I knew from the beginning that comfort was out of the question as I sat in the audience for "Mom Baby God," a one-woman play written and performed by Madeline Burrows and directed by Kathleen Akerly showing as a part of Single Carrot Theatre's four-play festival "Undercurrent: Theatre for Now." The performance is the result of two years Burrows spent undercover in the anti-abortion movement and focuses on a 15-year-old pro-life semi-internet-celebrity as she rises to the top of the Students for Life of America Conference and falls apart along the way.
The play opens with Destinee Grace Ramsey in her bedroom filming one of her video blogs for the website Teens 4 Life. She's preparing her contribution to the upcoming conference, a girls-only "slumber party for life," and practicing her acceptance speech for when she hopes to receive the Lila Grace Rose Scholarship for Professionalism and Purity in the Pro-Life Movement. Lila Grace Rose, for those who don't know, is a real-life anti-abortion activist best known for going undercover in abortion facilities. Destinee calls her "the most beautiful and perfect woman in the pro-life movement."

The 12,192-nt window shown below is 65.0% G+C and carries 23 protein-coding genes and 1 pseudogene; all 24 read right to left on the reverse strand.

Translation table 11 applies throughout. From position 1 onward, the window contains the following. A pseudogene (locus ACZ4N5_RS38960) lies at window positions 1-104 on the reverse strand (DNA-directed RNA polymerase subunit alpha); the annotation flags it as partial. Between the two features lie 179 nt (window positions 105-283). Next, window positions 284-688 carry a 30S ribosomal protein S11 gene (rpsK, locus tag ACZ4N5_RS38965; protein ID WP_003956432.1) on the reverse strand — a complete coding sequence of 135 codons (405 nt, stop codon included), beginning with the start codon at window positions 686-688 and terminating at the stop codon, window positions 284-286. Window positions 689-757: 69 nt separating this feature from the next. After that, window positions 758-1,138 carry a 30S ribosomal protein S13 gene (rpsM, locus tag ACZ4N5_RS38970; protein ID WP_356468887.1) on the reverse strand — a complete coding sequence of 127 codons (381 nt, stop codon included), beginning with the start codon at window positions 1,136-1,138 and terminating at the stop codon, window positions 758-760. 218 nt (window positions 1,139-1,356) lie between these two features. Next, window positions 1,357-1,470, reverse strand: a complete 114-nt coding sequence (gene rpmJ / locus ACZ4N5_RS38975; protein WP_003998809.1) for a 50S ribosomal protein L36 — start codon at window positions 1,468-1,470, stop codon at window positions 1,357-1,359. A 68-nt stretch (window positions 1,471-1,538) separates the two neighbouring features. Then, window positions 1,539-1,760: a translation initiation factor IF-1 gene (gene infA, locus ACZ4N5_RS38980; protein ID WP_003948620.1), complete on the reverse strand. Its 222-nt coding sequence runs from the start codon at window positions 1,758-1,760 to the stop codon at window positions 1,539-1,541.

Minutes into the show, we can tell that Destinee's participation in the crusade to end abortion is clouded by her quintessentially 15-year-old desire for beauty and celebrity. In her video blog, she shows off the new dress she picked up from Forever 21 for her acceptance speech, and muses over how to achieve silky locks just like Lila Rose.
Before her video ends, Destinee introduces her grandmother, who has run the Choices for Life Medical Clinic since Roe v. Wade. Here, the staff performs sonograms for patients who may be contemplating abortion, occasionally typing messages "from the baby" into the monitor like "Hi, mommy." Because she feels her grandmother is "a little old-fashioned," Destinee helps out by making the clinic "feel like a spa"—placing those popular essential oils around the waiting room along with cocoa butter-infused Kleenex, and playing a Spotify playlist of what Destinee calls "soft EDM": "You wouldn't even know that most of these songs were Christian." A social media maven with something resembling popular taste, Destinee is a new generation of religious extremist—softened edges, more or less hip sensibilities, yet still a fiery passion for criminalizing choice.
Her grandmother tells the camera Destinee was nearly aborted: Her fetus began "kicking" in her mother's womb as she lay on the operation table preparing to receive an abortion. As a child, Destinee would go to this clinic with her grandmother to pray. She was "one of the lucky ones." To fight in the war against baby killing is her destinee. God forbid the mixed messages, sexual confusion, and tenderness of adolescence get in her way.